At Odeyalo we work hard to find new ways to always be more eco-friendly. Since our beginnings in 2016, we used organic cotton, recycled polyester, rayon made of bamboo or linen fabrics that use less water in their making process as much as possible. But, whether we like it or not, fashion has a significant impact on our ecosystems. In fact, the financial and business information site Business Insider (2019) states that "85% of all textiles go to landfill each year.” There's reason to be concerned!
In light of these findings, we have decided to work with a few companies to creatively recover our fabric scraps and develop our own solutions to recycle or reuse our textile waste.
Since 2019, Odeyalo has been collaborating with Le Point Visible. The designer behind this fantastic business is Marilyn B. Armand, who learned to sew 24 years ago and launched her project in October 2018. All quilting is made in her studio located in the Eastern Townships.
Marilyn is a true gem. Thanks to her and her business, we are now collaborating to design unique quilts using fabric scraps from our previous collections. All of these quilts are handmade and allow us to reuse our extra fabric while creating small, durable and ecological masterpieces. So far, we have made together three blanket patterns. For our Fall 2019 collection, Marilyn has even made a special quilt for us with which we have made a stunning coat. We are very proud to have such unique pieces in our collections!
Atelier Retailles is another company that uses our fabric waste, but in this case to create handmade paper. This company's service offer is based on three main pillars: 1) renting a studio for independent artists, 2) offering expertise in fiber transformation and custom papermaking "for companies or individuals in the spirit of reducing their production waste" and 3) teaching (Atelier Retailles, 2020). This company founded by Sophie P-Voyer inspires us a lot and if she inspires you as well, workshops are available to learn how to make your own paper!
The next generation of fashion designers is super important to us and we are always proud when students contact us for help. This is the case for the young Kenza who takes scraps that she uses for projects as part of her design course on a loom that she and her friend have created. We even provided them with garment covers to weave plastic strips. Kenza is also engaged in the CASA Cares 17th Annual Fashion Show. Like us, you can make a donation HERE to help her reach her goal of $600 for sick children.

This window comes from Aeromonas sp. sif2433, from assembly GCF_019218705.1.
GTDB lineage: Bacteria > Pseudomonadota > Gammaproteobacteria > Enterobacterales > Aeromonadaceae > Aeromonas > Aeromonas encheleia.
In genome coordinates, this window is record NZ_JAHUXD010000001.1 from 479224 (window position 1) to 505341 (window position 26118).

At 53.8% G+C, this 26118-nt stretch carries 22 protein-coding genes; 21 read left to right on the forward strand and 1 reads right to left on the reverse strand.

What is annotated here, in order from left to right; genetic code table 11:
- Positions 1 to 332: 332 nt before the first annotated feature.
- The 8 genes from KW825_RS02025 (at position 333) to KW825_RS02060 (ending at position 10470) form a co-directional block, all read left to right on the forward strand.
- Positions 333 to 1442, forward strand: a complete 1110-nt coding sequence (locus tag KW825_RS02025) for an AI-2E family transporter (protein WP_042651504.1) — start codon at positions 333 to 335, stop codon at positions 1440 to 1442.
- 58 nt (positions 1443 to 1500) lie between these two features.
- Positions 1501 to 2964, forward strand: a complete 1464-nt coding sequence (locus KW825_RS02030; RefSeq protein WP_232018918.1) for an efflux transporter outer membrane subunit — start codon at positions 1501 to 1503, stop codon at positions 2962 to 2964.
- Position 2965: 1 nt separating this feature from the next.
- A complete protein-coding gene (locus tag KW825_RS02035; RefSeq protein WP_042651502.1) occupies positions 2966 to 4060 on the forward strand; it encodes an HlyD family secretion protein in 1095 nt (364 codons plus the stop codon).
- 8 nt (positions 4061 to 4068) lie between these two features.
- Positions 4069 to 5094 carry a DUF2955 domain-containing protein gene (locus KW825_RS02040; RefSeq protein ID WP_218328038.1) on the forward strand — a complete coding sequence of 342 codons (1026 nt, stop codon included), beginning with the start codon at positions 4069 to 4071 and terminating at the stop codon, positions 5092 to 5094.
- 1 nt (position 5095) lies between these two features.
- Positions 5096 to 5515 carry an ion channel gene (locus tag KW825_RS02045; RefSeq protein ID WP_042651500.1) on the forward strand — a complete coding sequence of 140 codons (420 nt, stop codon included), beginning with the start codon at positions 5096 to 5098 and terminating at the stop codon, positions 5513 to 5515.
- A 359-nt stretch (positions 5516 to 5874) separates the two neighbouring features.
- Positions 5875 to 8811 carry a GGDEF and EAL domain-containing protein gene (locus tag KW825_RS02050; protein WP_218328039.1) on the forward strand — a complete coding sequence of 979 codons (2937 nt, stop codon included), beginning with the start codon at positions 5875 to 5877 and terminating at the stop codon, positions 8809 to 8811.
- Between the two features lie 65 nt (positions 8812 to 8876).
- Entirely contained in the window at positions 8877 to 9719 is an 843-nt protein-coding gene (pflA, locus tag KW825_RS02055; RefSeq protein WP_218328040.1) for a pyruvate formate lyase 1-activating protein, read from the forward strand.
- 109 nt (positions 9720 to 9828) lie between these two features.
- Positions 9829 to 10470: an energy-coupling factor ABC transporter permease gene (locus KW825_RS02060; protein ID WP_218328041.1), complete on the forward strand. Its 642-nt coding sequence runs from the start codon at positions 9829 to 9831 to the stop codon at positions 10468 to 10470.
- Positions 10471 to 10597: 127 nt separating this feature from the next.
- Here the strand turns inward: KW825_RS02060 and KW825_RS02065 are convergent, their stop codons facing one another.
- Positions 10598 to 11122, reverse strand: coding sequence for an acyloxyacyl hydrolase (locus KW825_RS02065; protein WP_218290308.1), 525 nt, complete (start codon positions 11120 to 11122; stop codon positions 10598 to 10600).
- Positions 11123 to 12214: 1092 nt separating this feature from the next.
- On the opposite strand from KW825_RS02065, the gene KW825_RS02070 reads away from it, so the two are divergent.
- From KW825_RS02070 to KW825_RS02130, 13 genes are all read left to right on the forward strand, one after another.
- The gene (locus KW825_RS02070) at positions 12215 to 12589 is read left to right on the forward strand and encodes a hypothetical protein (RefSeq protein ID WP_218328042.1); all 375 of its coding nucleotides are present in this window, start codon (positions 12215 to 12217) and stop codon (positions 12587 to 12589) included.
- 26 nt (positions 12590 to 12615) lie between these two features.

We are glad to offer pieces of fabric that we no longer use to students or people who simply want to do creative projects. If you have visited us at the studio before, you know how crowded our studio is. Donating fabric helps us free up our already limited space while allowing people to have free textiles. Contact us if you have a project that require small pieces of fabric.
Alibi is the latest company we have collaborated with to give a second life to our fabric waste. Lisa, the designer behind this business, designs and produces an assortment of products such as undergarments, sports bras, sleepwear as well as prostheses adapted for women during or after their breast cancer treatments. Using only a few scraps from our previous collections, we have managed to co-create the cutest bralette. You've probably noticed it this Fall on our website photoshoot, worn under our Miel blazer. You can buy it on our "online exclusive" page or if you contact Alibi directly. She is also a great studio neighbour at Collectif Montréal and we hope to collaborate again on other projects.
Finally, as you saw last Fall with the BEBA tote bag (made from the remains of the PUMPUI coat), making new out of the old is part of our business's identity. Of course, these kinda-second-hand products are only available for a limited time. Nevertheless, keep an eye out, as there is a good chance that we will do it again this year with the fabrics from the spring 2020 collection ;)
Write us a comment if you have any other suggestions on how we could reuse our fabrics!
Atelier Retailles, https://www.atelierretailles.com/about. Viewed February 21, 2020.
MCFALL-JONHSEN, Morgan. 2019, The fashion industry emits more carbon than international flights and maritime shipping combined. Here are the biggest ways it impacts the planet. Online, 21 October, https://www.businessinsider.com/fast-fashion-environmental-impact-pollution-emissions-waste-water-2019-10. Viewed February 18, 2020.